Arizona Coyotes trade Rieder, Wedgewood for Kuemper

The Arizona Coyotes pulled off a trade to upgrade their goalie position and the L.A. Kings acquired a good penalty killing forward.

Arizona Coyotes trade Rieder, Wedgewood for Kuemper
Arizona Coyotes hope that Darcy Kuemper will be the answer to bolster their defense. (Photo: Adam Hunger/ AP)

The Arizona Coyotes may have solved their annoying problem of finding a reliable, skilled backup goalie for Antti Raanta.

They worked a deal with their Pacific Division rival Los Angeles Kings to acquire Darcy Kuemper while giving up speedy forward Tobias Rieder and former backup goalie Scott Wedgewood.

Rieder just didn't fit in with head coach Rick Tocchet's system

When the Coyotes were coached by Dave Tippett, Rieder was his ideal player for his system of low-scoring defensive-minded games. 

Not so much under Rick Tocchet's system of more wide-open play and increased offense. 

While Rieder's penalty killing abilities will be missed, his lack of offense (8-G, 11-A, 58 games) just didn't fit into the type of play Tocchet expected of the German-born forward.

Tocchet made it known that Rieder needed to "play more in between the dots" by benching him recently. Even with his five points in his last five games, Tocc had enough. 

The Kings want to get younger and faster, and this accomplished that goal. Rieder, 25, also is great at going after the puck, evident by his career 118 takeaways versus his 43 giveaways... on a team who struggled to keep possession of the puck.

Rieder was due to be a restricted free agent at season's end. This gives him a fresh start on a new team who plays more the style he plays... or a win-win situation for Rieder's future NHL career.

Darcy Kuemper will upgrade goalie position

Kuemper's play this season with the Kings had to be a huge consideration for GM John Chayka to go forward with this deal. 

Darcy Kuemper has a sparkling 10-1-3 record with a 2.10 goals against average and a .932 save percentage. Compare that to Wedgewood's numbers of 5-9-4, 3.45 GAA, and .893 SV% and it becomes obvious why Chayka gave up two players to add a goalie who can help keep the puck out of the Arizona net.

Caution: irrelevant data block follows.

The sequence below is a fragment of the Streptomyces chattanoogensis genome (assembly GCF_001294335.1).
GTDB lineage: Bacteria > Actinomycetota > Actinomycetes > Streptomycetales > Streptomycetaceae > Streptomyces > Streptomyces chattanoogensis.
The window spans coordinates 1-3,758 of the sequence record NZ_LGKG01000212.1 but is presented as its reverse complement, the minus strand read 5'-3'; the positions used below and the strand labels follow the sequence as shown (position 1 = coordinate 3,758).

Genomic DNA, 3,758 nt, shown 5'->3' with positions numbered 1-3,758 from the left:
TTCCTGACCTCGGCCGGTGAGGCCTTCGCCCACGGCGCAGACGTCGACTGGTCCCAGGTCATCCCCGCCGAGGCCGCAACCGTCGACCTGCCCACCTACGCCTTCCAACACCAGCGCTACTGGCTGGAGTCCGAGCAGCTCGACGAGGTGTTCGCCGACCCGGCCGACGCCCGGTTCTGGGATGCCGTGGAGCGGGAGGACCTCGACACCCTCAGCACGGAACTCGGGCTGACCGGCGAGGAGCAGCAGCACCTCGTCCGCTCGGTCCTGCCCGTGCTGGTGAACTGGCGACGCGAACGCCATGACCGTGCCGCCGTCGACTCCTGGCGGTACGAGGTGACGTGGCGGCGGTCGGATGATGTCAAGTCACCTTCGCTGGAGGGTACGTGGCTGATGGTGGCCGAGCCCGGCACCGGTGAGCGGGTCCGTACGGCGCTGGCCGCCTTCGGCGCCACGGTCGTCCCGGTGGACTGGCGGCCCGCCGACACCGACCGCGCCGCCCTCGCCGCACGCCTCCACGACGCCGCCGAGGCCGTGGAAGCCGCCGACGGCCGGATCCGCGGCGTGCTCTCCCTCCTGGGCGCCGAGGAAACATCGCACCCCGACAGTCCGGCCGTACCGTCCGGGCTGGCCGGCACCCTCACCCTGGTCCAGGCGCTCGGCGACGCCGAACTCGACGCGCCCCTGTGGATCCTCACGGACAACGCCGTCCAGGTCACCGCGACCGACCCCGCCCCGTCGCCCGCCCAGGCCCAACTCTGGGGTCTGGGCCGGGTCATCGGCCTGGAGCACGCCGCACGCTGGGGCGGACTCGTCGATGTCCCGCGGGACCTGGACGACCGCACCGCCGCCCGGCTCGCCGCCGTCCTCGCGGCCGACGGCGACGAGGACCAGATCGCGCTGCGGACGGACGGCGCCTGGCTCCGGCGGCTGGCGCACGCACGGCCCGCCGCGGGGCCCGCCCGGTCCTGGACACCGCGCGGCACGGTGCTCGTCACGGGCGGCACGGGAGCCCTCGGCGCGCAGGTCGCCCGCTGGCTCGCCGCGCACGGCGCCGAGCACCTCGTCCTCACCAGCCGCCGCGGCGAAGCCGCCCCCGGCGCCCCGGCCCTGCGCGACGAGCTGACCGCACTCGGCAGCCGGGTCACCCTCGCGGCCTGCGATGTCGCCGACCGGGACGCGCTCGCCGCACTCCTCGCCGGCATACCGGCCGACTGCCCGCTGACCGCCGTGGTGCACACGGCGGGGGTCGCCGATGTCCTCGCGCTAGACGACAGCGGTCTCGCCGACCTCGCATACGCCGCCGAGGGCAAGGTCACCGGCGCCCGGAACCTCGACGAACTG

Let's face it if you have a starting goalie like Jonathan Quick as long as he stays healthy the backup goalie will not see much playing time.

Kuemper may need to be sharp to keep those statistics on an Arizona team who averages 3.25 goals against a game. In L.A. the Kings are second in the NHL for best goals-against average at 2.41.

Still, this trade's focus was clearly making the Coyotes' a tougher team to score upon, and Kuemper will help with that process.

At 6'5", 215lbs he fits the mold of the goalies the Coyotes have in their AHL team in Tucson. Adin Hill stands 6'4", 198lbs, while Hunter Miska fits more along the stature of Raanta at 6'1", 174lbs. 

Money talks

The Arizona Coyotes had already worked out a new contract for Kuemper who was set to be an unrestricted free agent while only earning $650,000 from the Kings.

GM Chayka took care of that situation by signing Kuemper to a two-year $3.7 million contract. 

While he agreed to pick up 15% of Rieder's contract, the young GM saved $691,250 by swinging this deal. 

Now, Chayka needs to extend the contract of his starting goalie Antti Raanta and that should be taken care of shortly. One has to admit it's a bit strange to sign your new backup goalie while your starter is still not inked to a new extension.

Wedgewood just didn't work out

While the Coyotes sent former backup Louis Domingue walking, they had high hopes that Scott Wedgewood would fill the gap as a backup goalie.

As his numbers indicate, that just didn't happen, and he's off to La-La-Land in hopes of better fortune and fame (good luck with that).

He fits the situation in L.A. since he won't get to play much unless there are back-to-back games or Quick is hurt. 

He filled his role in Arizona, but sometimes things just don't work out. 

Good luck Wedgie...

Final trade analysis

Some are saying on social media that the Coyotes got fleeced in this trade, but let's evaluate it logically.

Rieder just didn't fit into Tocchet's system here, and he actually hasn't earned the two-year contract he signed for $4.45 million. He may have needed a change, but his flaw was not being able to ever finish a play. 

How many times did we see Rieder breakaway by using his blazing speed to either shoot wide or get stopped by the opposing goalie?

Those times are over, and if any other players are contemplating their fate on the team, using Rieder as an example... that you either give it your best effort or you're gone, should wake them up in the middle of the night in a cold sweat.

Tocchet expects and demands results. It's starting to show... they've won four straight games by playing his system more and more every game.

With the addition of Kuemper, the Coyotes now have a backup goalie who can team up with starter Raanta to cut into the defensive lapses they've experienced. 

Just as in baseball to improve your team you need good pitching and defense. In the NHL having a good goalie like Pekka Rinne or Mark Andre-Fleury can take you a long way... like leading your division.

That's the goal of the Arizona Coyotes, and this may be the first step in improving this team to make it more competitive and get into the playoffs... soon.

The trade deadline is next Monday, hold onto your seatbelts... more may be happening.

What is your take on the trade the Coyotes made with the Los Angeles Kings? Who won this trade? Let us know in the comments section below.